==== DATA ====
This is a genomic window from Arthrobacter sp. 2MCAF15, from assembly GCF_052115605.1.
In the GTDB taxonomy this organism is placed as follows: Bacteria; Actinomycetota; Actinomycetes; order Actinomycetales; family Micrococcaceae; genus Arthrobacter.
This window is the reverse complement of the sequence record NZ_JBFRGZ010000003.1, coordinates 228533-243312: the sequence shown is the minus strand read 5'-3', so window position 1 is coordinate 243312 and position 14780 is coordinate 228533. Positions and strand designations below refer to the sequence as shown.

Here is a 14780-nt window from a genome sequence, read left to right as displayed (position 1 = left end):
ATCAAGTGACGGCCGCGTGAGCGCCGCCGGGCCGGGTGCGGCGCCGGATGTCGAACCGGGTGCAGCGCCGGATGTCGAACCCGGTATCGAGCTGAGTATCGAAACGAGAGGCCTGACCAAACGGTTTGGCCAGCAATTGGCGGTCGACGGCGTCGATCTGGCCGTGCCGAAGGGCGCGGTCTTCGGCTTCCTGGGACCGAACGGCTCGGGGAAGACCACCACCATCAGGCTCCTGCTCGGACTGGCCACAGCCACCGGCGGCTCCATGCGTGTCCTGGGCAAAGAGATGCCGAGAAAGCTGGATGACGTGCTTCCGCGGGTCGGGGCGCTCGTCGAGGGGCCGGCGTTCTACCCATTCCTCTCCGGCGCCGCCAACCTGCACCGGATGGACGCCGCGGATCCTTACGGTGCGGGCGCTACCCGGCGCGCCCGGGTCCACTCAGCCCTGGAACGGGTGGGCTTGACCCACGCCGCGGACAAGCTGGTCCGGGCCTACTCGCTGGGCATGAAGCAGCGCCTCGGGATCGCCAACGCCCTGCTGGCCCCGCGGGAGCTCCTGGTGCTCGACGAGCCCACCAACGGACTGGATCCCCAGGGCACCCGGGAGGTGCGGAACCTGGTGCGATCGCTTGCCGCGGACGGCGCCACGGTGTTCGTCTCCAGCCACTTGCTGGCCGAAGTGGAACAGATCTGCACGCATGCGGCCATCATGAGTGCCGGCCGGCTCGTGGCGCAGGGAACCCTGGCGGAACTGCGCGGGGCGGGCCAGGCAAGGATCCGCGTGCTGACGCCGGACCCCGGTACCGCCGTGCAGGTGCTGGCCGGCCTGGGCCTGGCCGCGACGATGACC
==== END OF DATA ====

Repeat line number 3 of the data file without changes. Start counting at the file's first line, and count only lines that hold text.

This window is the reverse complement of the sequence record NZ_JBFRGZ010000003.1, coordinates 228533-243312: the sequence shown is the minus strand read 5'-3', so window position 1 is coordinate 243312 and position 14780 is coordinate 228533. Positions and strand designations below refer to the sequence as shown.